abstract = {On September 24-25, 2013, the Privacy Tools for Sharing Research Data project at Harvard University held a workshop titled "Integrating Approaches to Privacy across the Research Data Lifecycle." Over forty leading experts in computer science, statistics, law, policy, and social science research convened to discuss the state of the art in data privacy research. The resulting conversations centered on the emerging tools and approaches from the participants{\textquoteright} various disciplines and how they should be integrated in the context of real-world use cases that involve the management of confidential research data.Researchers are increasingly obtaining data from social networking websites, publicly-placed sensors, government records and other public sources. Much of this information appears public, at least to first impressions, and it is capable of being used in research for a wide variety of purposes with seemingly minimal legal restrictions. The insights about human behaviors we may gain from research that uses this data are promising. However, members of the research community are questioning the ethics of these practices, and at the heart of the matter are some difficult questions about the boundaries between public and private information. This workshop report, the second in a series, identifies selected questions and explores issues around the meaning of {\textquotedblleft}public{\textquotedblright} in the context of using data about individuals for research purposes.},
url = {http://papers.ssrn.com/sol3/papers.cfm?abstract_id=2586158},
author = {O{\textquoteright}Brien, David and Jonathan Ullman and Micah Altman and Gasser, Urs and Bar-Sinai, Michael and Kobbi Nissim and Salil Vadhan and Michael Wojcik and Alexandra Wood}
}
@article {417861,
title = {Interactive Fingerprinting Codes and the Hardness of Preventing False Discovery},
journal = {JMLR: Workshop and Conference Proceedings},
volume = {40},
number = {201},
year = {2015},
pages = {1-41},
abstract = {We show an essentially tight bound on the number of adaptively chosen statistical queries that a computationally efficient algorithm can answer accurately given n samples from an unknown distribution. A statistical query asks for the expectation of a predicate over the underlying distribution, and an answer to a statistical query is accurate if it is {\textquotedblleft}close{\textquotedblright} to the correct expectation over the distribution. This question was recently studied by Dwork et al. (2015), who showed how to answer {\textohm}( \~{} n 2 ) queries efficiently, and also by Hardt and Ullman (2014), who showed that answering O\~{}(n 3 ) queries is hard. We close the gap between the two bounds and show that, under a standard hardness assumption, there is no computationally efficient algorithm that, given n samples from an unknown distribution, can give valid answers to O(n 2 ) adaptively chosen statistical queries. An implication of our results is that computationally efficient algorithms for answering arbitrary, adaptively chosen statistical queries may as well be differentially private. We obtain our results using a new connection between the problem of answering adaptively chosen statistical queries and a combinatorial object called an interactive fingerprinting code Fiat and Tassa (2001). In order to optimize our hardness result, we give a new Fourier-analytic approach to analyzing fingerprinting codes that is simpler, more flexible, and yields better parameters than previous constructions.},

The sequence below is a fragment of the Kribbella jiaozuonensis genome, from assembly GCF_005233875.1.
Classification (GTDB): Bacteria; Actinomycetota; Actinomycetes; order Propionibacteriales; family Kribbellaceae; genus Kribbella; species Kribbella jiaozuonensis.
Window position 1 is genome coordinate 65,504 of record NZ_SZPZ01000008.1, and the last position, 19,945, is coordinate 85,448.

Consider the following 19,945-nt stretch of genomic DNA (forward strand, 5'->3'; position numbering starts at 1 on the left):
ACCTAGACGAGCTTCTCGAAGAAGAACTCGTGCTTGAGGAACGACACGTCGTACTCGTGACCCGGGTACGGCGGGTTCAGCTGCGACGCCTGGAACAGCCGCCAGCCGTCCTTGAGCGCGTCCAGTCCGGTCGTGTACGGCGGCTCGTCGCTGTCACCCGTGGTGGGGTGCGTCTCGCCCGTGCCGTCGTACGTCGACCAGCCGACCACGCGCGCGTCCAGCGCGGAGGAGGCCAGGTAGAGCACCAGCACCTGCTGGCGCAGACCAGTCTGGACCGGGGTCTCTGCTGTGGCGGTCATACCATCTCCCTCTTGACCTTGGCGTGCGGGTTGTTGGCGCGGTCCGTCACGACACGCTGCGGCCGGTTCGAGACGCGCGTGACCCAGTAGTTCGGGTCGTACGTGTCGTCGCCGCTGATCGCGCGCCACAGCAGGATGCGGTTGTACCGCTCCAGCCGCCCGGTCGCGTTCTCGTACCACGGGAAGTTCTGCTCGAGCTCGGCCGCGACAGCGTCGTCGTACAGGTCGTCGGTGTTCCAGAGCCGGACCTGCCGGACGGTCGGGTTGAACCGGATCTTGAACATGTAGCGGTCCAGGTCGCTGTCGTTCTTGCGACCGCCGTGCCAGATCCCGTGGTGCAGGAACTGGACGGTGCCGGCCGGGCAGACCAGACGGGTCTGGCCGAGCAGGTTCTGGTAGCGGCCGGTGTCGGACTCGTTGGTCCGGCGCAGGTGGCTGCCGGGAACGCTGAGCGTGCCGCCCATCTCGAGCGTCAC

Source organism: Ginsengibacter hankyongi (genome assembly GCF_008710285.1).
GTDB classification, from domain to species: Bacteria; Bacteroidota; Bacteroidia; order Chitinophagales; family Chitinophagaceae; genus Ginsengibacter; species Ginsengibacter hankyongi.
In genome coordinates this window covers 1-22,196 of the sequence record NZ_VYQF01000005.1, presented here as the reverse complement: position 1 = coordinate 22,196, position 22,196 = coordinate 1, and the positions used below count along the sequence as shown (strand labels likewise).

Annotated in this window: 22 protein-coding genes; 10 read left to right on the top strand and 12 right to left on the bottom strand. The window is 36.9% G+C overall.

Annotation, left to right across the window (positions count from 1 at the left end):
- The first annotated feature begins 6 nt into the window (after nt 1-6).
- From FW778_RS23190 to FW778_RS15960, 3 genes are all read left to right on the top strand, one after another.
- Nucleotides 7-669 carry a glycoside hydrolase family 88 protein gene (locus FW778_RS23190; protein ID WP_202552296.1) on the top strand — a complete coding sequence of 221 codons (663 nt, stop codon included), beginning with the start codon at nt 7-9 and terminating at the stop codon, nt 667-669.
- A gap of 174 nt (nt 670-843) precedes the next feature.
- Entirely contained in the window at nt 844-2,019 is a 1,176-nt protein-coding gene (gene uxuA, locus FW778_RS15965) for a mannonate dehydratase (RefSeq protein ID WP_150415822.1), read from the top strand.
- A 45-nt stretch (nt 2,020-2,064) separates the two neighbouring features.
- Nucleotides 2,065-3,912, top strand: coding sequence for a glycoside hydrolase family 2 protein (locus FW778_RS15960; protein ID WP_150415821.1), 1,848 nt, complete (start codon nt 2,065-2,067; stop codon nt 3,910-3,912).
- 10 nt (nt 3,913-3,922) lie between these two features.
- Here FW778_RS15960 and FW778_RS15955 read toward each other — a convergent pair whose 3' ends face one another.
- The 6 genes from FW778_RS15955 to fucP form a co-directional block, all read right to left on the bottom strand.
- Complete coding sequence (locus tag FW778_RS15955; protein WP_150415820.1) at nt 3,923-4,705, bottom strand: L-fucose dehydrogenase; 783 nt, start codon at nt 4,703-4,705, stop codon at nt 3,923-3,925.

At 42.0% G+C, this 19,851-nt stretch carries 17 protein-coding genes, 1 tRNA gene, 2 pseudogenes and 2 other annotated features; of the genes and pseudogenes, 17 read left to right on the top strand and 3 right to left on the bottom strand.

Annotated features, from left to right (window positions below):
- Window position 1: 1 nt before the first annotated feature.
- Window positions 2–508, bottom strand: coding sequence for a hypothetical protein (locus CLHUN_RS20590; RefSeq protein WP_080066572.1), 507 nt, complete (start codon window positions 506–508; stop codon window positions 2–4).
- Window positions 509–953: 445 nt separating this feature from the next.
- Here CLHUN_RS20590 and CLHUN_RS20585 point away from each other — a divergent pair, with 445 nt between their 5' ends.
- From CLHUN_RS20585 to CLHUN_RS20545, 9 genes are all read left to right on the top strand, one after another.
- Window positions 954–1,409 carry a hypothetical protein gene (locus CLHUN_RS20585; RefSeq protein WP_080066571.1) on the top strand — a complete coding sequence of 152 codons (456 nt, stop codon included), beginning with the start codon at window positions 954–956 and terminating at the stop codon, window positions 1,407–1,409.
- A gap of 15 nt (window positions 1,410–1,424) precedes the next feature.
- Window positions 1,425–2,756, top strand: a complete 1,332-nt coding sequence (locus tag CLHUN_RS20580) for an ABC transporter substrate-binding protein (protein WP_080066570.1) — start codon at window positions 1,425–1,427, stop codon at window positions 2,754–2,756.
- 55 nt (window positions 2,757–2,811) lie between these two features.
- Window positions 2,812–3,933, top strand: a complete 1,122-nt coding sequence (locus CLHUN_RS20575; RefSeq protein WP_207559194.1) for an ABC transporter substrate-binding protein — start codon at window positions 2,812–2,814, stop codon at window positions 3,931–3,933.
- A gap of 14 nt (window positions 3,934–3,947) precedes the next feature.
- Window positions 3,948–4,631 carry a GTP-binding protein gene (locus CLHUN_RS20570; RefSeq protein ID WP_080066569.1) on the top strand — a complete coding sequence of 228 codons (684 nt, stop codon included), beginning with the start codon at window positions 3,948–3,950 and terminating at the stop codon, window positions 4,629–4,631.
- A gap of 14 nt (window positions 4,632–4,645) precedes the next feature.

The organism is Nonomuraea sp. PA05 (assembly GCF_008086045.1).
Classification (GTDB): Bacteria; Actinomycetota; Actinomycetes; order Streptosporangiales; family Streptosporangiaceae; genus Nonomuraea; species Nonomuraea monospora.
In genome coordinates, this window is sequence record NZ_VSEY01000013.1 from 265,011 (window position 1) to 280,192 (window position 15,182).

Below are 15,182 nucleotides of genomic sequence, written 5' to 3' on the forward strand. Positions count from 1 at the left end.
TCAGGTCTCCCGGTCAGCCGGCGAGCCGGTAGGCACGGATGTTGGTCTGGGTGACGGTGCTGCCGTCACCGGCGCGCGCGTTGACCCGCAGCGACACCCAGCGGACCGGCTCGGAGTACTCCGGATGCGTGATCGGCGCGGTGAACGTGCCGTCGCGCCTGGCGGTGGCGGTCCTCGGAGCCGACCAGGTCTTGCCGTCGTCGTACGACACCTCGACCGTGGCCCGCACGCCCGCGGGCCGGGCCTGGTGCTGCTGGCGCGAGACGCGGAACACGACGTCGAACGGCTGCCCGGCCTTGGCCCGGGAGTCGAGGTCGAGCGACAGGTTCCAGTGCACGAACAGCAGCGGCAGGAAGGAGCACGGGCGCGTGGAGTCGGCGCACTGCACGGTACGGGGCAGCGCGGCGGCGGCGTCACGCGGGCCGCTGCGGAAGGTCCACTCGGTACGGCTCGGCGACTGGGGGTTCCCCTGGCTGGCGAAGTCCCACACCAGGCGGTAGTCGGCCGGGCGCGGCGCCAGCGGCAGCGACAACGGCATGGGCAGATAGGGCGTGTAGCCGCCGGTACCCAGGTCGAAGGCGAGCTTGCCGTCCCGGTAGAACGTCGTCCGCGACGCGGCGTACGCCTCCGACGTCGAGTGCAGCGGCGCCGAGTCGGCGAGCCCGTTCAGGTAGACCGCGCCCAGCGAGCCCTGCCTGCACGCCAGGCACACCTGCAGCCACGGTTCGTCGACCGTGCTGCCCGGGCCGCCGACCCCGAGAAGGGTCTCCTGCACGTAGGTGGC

url = {http://jmlr.org/proceedings/papers/v40/Steinke15.pdf},
author = {Thomas Steinke and Jonathan Ullman}
}
@article {317771,
title = {Learning Privately with Labeled and Unlabeled Examples},
journal = {Accepted for publication, SODA 2015},
year = {2015},
abstract = {A private learner is an algorithm that given a sample of labeled individual examples outputs a generalizing hypothesis while preserving the privacy of each individual. In 2008, Kasiviswanathan et al. (FOCS 2008) gave a generic construction of private learners, in which the sample complexity is (generally) higher than what is needed for non-private learners. This gap in the sample complexity was then further studied in several followup papers, showing that (at least in some cases) this gap is unavoidable. Moreover, those papers considered ways to overcome the gap, by relaxing either the privacy or the learning guarantees of the learner.We suggest an alternative approach, inspired by the (non-private) models of semi-supervised learning and active-learning, where the focus is on the sample complexity of labeled examples whereas unlabeled examples are of a significantly lower cost. We consider private semi-supervised learners that operate on a random sample, where only a (hopefully small) portion of this sample is labeled. The learners have no control over which of the sample elements are labeled. Our main result is that the labeled sample complexity of private learners is characterized by the VC dimension.We present two generic constructions of private semi-supervised learners. The first construction is of learners where the labeled sample complexity is proportional to the VC dimension of the concept class, however, the unlabeled sample complexity of the algorithm is as big as the representation length of domain elements. Our second construction presents a new technique for decreasing the labeled sample complexity of a given private learner, while only slightly increasing its unlabeled sample complexity. In addition, we show that in some settings the labeled sample complexity does not depend on the privacy parameters of the learner.},